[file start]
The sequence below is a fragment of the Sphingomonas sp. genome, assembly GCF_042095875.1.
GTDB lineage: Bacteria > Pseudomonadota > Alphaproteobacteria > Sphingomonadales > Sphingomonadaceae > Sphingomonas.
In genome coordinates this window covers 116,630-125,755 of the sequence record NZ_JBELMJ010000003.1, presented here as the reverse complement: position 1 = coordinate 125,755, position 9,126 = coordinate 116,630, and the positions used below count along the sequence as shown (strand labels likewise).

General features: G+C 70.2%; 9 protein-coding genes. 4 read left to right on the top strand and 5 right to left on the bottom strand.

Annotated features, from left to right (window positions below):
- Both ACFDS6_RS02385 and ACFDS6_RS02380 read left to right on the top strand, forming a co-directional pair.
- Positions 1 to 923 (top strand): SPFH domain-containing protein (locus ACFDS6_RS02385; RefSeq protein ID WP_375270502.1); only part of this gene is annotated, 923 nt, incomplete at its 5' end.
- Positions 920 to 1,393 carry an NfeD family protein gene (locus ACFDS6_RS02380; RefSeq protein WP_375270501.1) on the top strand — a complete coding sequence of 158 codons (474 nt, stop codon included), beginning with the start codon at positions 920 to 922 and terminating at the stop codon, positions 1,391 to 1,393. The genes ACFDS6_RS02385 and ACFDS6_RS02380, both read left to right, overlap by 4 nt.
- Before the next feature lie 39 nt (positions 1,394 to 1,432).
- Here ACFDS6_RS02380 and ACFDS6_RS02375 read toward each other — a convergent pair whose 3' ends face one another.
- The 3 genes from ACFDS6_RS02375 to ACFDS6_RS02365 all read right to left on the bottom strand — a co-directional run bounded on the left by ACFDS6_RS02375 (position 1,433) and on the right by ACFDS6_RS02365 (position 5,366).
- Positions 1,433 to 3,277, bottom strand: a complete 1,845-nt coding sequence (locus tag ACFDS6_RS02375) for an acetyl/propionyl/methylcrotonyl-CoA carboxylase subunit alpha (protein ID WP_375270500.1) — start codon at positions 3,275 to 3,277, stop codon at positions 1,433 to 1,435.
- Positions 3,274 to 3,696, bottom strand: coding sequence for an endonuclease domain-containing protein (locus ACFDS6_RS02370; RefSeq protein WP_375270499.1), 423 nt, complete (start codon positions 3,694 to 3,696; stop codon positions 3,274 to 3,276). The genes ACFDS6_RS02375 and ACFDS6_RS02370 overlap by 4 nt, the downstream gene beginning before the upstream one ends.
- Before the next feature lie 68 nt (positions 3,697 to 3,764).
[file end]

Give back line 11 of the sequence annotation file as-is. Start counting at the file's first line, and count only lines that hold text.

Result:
- The 3 genes from ACFDS6_RS02375 to ACFDS6_RS02365 all read right to left on the bottom strand — a co-directional run bounded on the left by ACFDS6_RS02375 (position 1,433) and on the right by ACFDS6_RS02365 (position 5,366).